Belgian Mud, Bread and Bikes Belgian Mud, Bread and Bikes

Belgian Mud, Bread and Bikes

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Sunday, January 11, 2015

American CX Pro Elle Anderson Making Most of Her Time in Europe

Elle Anderson embraces the Belgian experience, all of it. The racing. The living. The food. The damp days. The great results. The setbacks. It’s all part of being an American racer in Belgium.

A year ago, Anderson raced her way to the top of the U.S. cyclocross scene with victories in six UCI cyclocross races in the United States and a second place in the elite women’s national championships. For Anderson, the next step was to test herself in the place where cyclocross matters most. She moved to Heist op den Berg, north of Leuven, and joined the Kalas-NNOF Cycling Team to focus on European CX racing.

“My time in Belgium so far seems like a really great adventure. I say adventure because it’s been kind of the ups and downs, the pros and cons, the goods and the bads, all mixed into to one crazy experience that’s continuing,” Anderson said. “It’s just been a crazy journey, but the takeaway for me of it all is that I love being in Belgium and I love how intense the racing is and it’s this weird love hate relationship where I’m so miserable at times yet love that aspect of it in that weird sense because it’s just so much more demanding, so much more challenging and so much more frustrating at times but the rewards at the end of the day are so much more exhilarating.”

She’s had some great results including fifth places at the first World Cup, in Valkenburg (the Netherlands), Bpost Bank Trofee Ronse (Belgium) and Superprestige Gieten (the Netherlands). But along with those came setbacks. “I caught the ‘Belgian plague,’ as its known," Anderson said. "It was really just a really bad cold that turned into an infection in my lungs. I was on antibiotics for about a week and had to miss a lot of races.” She bruised her tailbone in a crash. At the Namur World Cup, she’d cut her knee and require five stiches. 

Those peaks and valleys of racing are balanced with interests and duties outside competition. Anderson, who lives in San Francisco while in the United States, balances her training with her work four to five hours a day as a tech support specialist for Strava. She often logs on after dinner to hit the busy time 9 time zones for her California company. She also loves exploring Belgium… seeing local shops and last month the Christmas fairs hosted in the Belgium towns that dot the landscape where she trains.

She discovered what she calls “bread meals” – basically bread with butter and perhaps some deli slices. “It’s just this kind of Belgian part of nutrition where you eat a lot of bread for one meal and that’s all you eat,” Anderson said.

“I didn’t want to try to hold on to all the American comforts. I just wanted to be open minded and just say, ‘what do people do here that works.”


Cyclocross Courses in Europe
“There’s been a couple of courses this year that had these elements where I’m actually apprehensive about these sections, like ‘OK, don’t front flip.’ These descents that can be so demanding or challenging, these courses that are really pushing the edge. These are professionals that are competing on these courses and they’re trying to push the professionals. So, really to prepare differently for these races you just have to focus so much of the time, every single moment on the course. You have to know where you want to be, where you have to be and what you have to do.”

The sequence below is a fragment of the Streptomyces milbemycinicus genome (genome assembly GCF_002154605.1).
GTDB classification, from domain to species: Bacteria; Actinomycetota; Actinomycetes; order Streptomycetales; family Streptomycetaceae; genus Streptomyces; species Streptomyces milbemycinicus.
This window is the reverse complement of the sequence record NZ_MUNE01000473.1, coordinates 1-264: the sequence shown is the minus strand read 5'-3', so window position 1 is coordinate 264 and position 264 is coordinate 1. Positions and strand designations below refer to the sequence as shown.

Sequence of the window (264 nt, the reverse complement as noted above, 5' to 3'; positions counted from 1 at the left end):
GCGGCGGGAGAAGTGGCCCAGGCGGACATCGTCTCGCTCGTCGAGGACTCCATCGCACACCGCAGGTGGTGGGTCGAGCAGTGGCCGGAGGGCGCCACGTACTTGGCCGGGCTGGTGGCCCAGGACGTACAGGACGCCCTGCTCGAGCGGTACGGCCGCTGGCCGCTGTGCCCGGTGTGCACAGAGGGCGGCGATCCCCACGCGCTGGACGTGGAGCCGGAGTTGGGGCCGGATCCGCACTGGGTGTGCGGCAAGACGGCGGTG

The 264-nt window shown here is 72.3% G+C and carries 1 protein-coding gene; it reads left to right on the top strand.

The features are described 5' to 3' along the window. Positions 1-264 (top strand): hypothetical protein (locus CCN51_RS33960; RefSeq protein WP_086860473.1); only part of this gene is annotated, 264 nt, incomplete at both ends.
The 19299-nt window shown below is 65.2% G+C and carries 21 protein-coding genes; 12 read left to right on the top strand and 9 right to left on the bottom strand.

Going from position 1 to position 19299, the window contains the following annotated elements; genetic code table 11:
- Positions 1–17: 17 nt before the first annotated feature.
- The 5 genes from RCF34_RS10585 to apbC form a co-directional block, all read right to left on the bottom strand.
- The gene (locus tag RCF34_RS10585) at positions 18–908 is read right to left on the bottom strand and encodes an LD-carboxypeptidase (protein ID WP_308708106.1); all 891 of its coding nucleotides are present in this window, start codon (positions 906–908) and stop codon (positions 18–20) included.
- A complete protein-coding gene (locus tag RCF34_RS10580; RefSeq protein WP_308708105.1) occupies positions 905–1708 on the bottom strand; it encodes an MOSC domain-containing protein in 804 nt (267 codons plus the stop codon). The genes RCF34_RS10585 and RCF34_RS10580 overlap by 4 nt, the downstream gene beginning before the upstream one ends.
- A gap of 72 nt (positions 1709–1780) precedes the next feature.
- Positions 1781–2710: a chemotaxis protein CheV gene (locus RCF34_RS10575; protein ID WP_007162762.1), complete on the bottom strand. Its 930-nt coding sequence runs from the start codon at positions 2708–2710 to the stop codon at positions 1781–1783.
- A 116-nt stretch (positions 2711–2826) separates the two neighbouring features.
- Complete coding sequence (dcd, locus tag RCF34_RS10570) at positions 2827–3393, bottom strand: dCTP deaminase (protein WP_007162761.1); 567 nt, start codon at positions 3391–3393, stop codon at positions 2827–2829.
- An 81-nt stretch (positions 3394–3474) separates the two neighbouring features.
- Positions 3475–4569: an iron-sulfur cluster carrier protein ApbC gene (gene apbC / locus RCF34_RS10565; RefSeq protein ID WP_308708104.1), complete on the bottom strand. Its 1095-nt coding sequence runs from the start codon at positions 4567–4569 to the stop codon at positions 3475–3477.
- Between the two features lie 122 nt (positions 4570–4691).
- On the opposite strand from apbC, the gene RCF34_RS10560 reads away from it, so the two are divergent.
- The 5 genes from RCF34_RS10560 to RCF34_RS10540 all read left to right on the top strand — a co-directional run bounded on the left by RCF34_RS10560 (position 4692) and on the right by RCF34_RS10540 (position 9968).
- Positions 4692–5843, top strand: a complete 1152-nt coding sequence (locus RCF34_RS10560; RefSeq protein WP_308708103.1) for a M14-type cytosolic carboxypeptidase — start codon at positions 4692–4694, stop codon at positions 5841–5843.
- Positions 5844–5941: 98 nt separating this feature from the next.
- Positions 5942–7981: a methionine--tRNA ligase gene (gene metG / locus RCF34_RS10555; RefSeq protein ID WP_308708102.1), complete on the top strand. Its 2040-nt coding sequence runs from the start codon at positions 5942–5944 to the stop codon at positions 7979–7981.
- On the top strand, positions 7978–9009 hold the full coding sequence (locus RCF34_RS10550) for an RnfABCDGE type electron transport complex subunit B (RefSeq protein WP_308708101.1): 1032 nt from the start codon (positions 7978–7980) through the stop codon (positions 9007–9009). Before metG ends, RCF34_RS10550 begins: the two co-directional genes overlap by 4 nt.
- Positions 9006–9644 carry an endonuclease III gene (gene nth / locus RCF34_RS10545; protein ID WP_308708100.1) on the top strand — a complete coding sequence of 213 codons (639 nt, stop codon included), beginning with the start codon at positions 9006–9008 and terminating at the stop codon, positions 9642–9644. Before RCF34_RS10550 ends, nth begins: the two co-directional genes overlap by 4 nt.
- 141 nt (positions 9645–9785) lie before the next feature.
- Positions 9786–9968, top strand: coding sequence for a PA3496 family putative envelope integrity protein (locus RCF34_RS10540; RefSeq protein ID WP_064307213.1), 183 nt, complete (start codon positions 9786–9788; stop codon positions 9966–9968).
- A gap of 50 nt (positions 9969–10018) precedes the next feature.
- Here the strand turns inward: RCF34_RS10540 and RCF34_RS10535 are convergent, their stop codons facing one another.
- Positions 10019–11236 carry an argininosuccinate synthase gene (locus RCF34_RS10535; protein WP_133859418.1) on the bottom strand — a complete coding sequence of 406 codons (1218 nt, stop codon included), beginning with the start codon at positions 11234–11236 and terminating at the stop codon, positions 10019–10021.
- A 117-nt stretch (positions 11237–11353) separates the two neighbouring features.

Spectators in Europe
“If you’re having a great day a lot of people start to learn my name and who I am and are cheering for me, and I really feel this great support from the crowd. But on the flip side of that, if you’re having a bad day and you’re struggling in 30th place or whatever, you just get this feeling where everyone is staring at you…. Whether you’re riding good or riding bad, it’s like you have those 10,000 or 20,000 people where all eyes are on you.”

Racing SRAM Force CX1 in Europe
“What I like the most about CX1 is that it is a simple system. When I get on the most demanding courses with the most amount of mud that is just sticking to every part of your bike it’s really that simplicity that at the end of the day that allows my bike to work best for the longest. … It’s made my life a lot easier and it’s been a really reliable drivetrain.”

Riding SRAM HydroR in Europe
“The coolest thing about being on the hydro discs is I’m pretty much the only one at the races. There are just not a lot of other people who are riding disc brakes in Europe. I just see that as a huge advantage in a sense because I know and believe that I have superior braking power and no matter how muddy or wet it is my brakes are always reliable and always do what I want them to do.”



Frameset: Guerciotti Lembeek Disc

Groupset: SRAM Force CX1 with HydroR hyraulic disc brakes

Crankset: Quarq Elsa R 170mm 

Chainring: SRAM X-SYNC 1x chainring 40 tooth

Cassette: SRAM PowerGlide 1170 WiFLi 11-32

Wheelset: Zipp 303 Firecrest Tubular Disc-brake

Handlebar: Zipp Service Course SL-70 Ergo

Stem: Zipp Service Course SL

Race action photos © Balint Hamvas, Cyclephotos 

Seatpost: Zipp Service Course SL


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